May 08, 2017 - 0 Comments - Virtual Vibes -

Conditional Delivery with App-V 5 – RollbackOnError

I was recently working with a client who were getting extremely frustrated by the understanding that they could only really limit delivery of App-V packages by target operating system. They noticed the option as part of the sequencing process as shown here:

They wanted a much more granular way to control whether a package gets delivered to its target destination or not. In their scenario they had a certain package which they wanted to target to users however they wanted for the package to only be delivered if the user was logging onto their VDI environment, under no circumstances did they want the package to reach a non VDI machine. Although their VDI was based on Windows 10 the same as their traditional desktop environment, they could easily identify a VDI machine by a simple registry key that was written into the image at build time.

The Good News

The good news was that although the sequencing process only provides an option to limit by target operating system there are other ways to condition delivery on a much more granular level including checking for the registry key VDI identifier this client wanted to check for.

Option 1 – Use ConfigMgr (SCCM)

SCCM allows administrators to provide requirements for deployment types which will be assessed at the time of deployment to see if a package is eligible for delivery. Whether it is out of the box checks for hardware requirements or custom WMI queries, SCCM will allow specification of multiple conditions that will limit the delivery of the package. However this particular client did not have SCCM and furthermore wanted a solution that was incorporated and self contained as part of the packaging process.

Option 2 – RollbackOnError

RollBackOnError is a much under publicised feature of App-V scripting and often over looked in terms of its power for controlling where App-V packages end up being delivered. The tag can be used very simply and to great effect in the formulation of package scripts both within the UserConfig.xml and DeploymentConfig.xml. When talking in context of conditional delivery, the tag can be used for the AddPackage and PublishPackage events.

RollBackOnError allows us the prevent the associated event action occurring should there be an error, for scripts this means anything that exits with a return code of anything other than 0. We also have the optional wait parameter which tells the script to wait for a particular length of time to allow the script to complete.

<MachineScripts>
<PublishPackage>
  <Path>Powershell.exe</Path>
  <Arguments>[{AppVPackageRoot}]\..\Scripts\CheckVDI.ps1</Arguments>
  <Wait RollbackOnError=”true Timeout=”30 />
</PublishPackage>
<AddPackage>
  <Path>Powershell.exe</Path>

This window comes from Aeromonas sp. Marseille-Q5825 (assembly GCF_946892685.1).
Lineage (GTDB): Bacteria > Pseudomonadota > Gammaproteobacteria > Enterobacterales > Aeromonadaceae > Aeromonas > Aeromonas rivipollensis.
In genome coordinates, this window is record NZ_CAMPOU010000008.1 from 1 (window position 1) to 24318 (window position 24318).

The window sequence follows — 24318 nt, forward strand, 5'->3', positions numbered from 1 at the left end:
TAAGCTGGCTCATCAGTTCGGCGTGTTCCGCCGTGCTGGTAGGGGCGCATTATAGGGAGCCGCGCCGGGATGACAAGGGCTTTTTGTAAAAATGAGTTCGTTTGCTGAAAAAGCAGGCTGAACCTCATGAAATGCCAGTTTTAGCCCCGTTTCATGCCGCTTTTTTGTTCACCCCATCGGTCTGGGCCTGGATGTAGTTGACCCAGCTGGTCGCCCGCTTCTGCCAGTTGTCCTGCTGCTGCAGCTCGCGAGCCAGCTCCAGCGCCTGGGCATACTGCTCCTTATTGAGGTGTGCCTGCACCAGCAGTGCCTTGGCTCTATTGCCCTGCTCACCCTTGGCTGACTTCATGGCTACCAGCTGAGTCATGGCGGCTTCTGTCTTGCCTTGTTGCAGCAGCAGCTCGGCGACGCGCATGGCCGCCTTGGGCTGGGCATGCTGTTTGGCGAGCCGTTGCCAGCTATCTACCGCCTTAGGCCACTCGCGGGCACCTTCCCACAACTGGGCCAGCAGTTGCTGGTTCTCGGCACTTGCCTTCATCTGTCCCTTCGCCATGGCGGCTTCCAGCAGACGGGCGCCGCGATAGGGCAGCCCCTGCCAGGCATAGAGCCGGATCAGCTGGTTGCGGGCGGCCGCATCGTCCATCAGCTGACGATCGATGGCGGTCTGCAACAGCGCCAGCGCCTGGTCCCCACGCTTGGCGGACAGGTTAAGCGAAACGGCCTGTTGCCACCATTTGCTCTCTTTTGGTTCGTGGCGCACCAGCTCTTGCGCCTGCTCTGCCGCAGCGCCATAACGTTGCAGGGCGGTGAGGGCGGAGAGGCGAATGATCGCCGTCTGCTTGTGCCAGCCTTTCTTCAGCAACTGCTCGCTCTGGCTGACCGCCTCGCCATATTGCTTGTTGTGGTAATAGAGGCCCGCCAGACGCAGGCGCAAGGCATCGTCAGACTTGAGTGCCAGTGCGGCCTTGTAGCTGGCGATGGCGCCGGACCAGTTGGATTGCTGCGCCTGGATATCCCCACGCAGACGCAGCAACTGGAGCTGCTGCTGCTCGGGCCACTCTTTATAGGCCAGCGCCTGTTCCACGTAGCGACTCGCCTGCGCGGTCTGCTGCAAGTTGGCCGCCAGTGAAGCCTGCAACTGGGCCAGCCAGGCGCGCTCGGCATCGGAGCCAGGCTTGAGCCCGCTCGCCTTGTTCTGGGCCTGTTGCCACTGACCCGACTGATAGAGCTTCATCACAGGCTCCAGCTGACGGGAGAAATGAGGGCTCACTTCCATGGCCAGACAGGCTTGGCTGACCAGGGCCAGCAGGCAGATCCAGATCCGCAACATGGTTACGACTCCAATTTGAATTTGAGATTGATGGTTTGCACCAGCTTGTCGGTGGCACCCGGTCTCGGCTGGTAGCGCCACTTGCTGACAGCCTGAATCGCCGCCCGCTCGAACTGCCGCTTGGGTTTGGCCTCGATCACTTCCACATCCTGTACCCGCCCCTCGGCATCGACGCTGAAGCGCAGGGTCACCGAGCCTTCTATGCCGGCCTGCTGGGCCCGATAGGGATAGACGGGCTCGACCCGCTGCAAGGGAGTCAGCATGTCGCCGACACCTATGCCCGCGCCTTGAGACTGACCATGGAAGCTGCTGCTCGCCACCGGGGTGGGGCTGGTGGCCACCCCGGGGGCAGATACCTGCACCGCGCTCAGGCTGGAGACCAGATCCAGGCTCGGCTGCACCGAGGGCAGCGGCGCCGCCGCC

<Arguments>[{AppVPackageRoot}]\..\Scripts\CheckVDI.ps1</Arguments>
  <Wait RollbackOnError=”true Timeout=”30 />
  </AddPackage>
</MachineScripts>

 

In the example above we have harnessed both the PublishPackage and AddPackage events to ensure that these actions will only occur IF our script completes successfully with 30 seconds, in all other circumstances the add / publish of the package will fail. In terms of the conditional logic inside the Check VDI.ps1 PowerShell script, it is extremely simple:

$VDI=HKLM:\SOFTWARE\VirtualVibes\Build\VDI”
If (Test-Path $VDI)
{
Exit 0
}
Else
{
Exit 1
}

The example above, a check will be made for the registry key that identifies whether the machine is a VDI instance or not, if this is true then an exit code of 0 will be returned, if it is false then a failure exit code of 1 will be returned. The configuration .xml will then handle these return codes to either complete the add / publish or abort. The great thing about utilising the scripted approach is we can use whatever logic against whatever conditions we desire. We essentially can check for whatever we want and of course it doesn’t need to be done in PowerShell either.

When the package ‘fails’ to deliver (intentionally based on your conditional delivery of course) you can expect the following 4009 event inside your Microsoft\AppV\Client\Admin event logs:

 

Connection Groups

You can also further develop the approach above for conditional delivery of connection groups. This becomes useful when you want to target connections groups at a user but condition the delivery of particular groups to certain criteria.

The example above utilises the IsOptional parameter in Connection Groups which can be used to specify a mandatory package member, this means if the package is not available on the target machine then the connection group will fail to deliver. In the scenario above Connection Group Two will only deliver to machines that have the mandatory package, using the RollBackOnError logic as previously discussed in this package, we can ensure the package is only delivered to VDI machines and hence also ensure the given Connection Group also only deploys to VDI machines.